You know that feeling when you hear a record that you had zero expectations of and it made you sit up and pay attention, Well Pedaljets did that. The last time I played Pedaljets was when they released ‘Whats In Between’ almost seven years ago! Thats almost ‘Chinese Democracy’ levels. This Kansas City band have been a unit since the mid ’80s and they’ve outseen the likes of some of their peers that have long since shot their bolt so to speak bands such as Husker Du, The Replacements and the likes of other contemporaries like Meat Puppets and the Flaming Lips all bands they’ve been lucky enough to play with over the years.
what we’ve got here is a band who knows a thing or two about this volatile game of Rock and Roll and who lay down some markers with the spikey ‘Dissasociation Blues’ with its sprightly pace and wholesome tone clashing with the rough overdriven guitars whilst Mike Allmayers vocals remind me of a midwestern Greg Dulli at times but with a wider range but on the opener, we are talking similar ballparks.
In contrast ‘Placid City Girl’ has the melody of REM being driven by the spirit of Lou Reed. ‘Down Town’ on the other hand rocks it up. The band draws on all their combined experiences to cut a most listenable slice of rock. ‘Loved A Stone’ whilst knocking out a rough-edged riff the vocals are warm and engaging and it comes across as a band confident in who they are and what they are trying to achieve with their music. they stretch themselves in another direction with the more laid back ‘Transfer’s Done’ but that’s all blown away on the album highlight that is the menacing ‘This Is Sepsis’ that reminds me of The Fall meets the Cramps and swaps some tunes over a handshake and a few tabs. but its a really engaging tune with a really off the wall guitar break – excellent stuff indeed.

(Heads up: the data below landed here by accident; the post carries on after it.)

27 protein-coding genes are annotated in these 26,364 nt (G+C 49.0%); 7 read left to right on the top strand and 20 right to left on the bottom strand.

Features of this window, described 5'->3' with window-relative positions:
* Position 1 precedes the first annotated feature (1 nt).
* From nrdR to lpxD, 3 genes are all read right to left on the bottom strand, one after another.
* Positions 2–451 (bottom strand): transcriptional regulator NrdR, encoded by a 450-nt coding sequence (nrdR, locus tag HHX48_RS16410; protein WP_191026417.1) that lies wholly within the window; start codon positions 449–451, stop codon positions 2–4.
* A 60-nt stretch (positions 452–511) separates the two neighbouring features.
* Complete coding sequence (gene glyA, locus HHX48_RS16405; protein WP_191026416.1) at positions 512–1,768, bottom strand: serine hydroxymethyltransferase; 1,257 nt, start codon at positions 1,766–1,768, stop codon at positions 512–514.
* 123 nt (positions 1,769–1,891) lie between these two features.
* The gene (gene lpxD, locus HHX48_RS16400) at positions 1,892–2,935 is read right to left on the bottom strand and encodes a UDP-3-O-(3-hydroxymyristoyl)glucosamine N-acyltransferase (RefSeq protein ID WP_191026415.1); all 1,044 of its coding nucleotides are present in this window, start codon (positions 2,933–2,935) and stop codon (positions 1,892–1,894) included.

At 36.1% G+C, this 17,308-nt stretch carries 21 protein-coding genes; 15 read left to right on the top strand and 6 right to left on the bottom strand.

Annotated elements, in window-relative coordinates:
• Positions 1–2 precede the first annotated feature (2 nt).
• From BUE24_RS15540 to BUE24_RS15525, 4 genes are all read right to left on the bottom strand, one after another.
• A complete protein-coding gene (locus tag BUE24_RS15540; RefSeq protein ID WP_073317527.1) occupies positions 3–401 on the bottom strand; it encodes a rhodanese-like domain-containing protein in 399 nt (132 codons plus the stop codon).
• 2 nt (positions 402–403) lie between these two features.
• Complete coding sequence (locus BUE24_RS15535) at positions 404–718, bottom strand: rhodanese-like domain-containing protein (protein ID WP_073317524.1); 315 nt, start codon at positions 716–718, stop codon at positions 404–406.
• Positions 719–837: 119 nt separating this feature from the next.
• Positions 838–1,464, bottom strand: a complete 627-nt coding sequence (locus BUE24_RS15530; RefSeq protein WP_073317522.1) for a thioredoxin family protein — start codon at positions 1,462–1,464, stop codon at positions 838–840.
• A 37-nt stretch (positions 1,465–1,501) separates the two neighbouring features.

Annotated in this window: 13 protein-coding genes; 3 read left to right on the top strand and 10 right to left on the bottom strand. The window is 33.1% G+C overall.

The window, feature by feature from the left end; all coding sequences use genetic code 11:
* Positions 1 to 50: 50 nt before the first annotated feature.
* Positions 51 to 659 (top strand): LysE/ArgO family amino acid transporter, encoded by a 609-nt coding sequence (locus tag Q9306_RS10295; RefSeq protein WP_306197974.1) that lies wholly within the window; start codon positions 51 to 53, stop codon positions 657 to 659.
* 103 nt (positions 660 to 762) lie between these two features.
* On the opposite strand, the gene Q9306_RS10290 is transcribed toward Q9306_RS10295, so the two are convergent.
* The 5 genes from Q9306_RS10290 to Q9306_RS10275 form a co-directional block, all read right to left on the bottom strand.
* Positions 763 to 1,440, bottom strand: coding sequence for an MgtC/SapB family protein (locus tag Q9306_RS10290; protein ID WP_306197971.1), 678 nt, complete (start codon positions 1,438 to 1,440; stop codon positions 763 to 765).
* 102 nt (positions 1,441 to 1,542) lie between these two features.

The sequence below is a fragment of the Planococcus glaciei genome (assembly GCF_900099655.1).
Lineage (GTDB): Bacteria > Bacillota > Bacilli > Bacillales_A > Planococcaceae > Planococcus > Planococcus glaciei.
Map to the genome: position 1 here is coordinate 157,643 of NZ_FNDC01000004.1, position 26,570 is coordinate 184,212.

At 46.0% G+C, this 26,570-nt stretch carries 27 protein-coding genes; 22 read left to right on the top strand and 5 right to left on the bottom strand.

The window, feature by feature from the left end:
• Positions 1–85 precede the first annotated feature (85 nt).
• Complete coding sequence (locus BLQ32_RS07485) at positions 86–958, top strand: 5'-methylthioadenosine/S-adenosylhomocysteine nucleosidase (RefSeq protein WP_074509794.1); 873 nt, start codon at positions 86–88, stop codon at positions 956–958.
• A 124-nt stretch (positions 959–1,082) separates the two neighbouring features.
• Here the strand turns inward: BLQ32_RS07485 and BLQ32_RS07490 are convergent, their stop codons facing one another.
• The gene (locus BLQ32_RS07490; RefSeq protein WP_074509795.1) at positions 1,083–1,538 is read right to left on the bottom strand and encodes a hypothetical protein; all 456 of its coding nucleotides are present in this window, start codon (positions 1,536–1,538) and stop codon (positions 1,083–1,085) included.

As the album meanders through a great blend of tunes from the chillin’ ‘Sleepy Girl’ passed the more sprightly ‘One Away’. The title track is a great magnet that pulls in everything that’s gone before it on the record a really good track of timeless alternative Rock and Roll call it scuzzy Americana but it makes for a great tune before being serenaded by the acoustic ‘What Only Cats Chase’ with its sparse arrangement and warm strings. Before signing off with the street rumbling of ‘The Fader’ and we’re done as the band rides off into the sunset like a Rock and Roll Thelma and Louise leaving the world fading in their rearview mirror amidst a cloud of dust. Pedaljets might just have made their finest three-quarters of an hour of music yet. Great effort guys – well worth the wait.
Buy ‘Twist The Lens’ from Feb 14th
Author: Dom Daley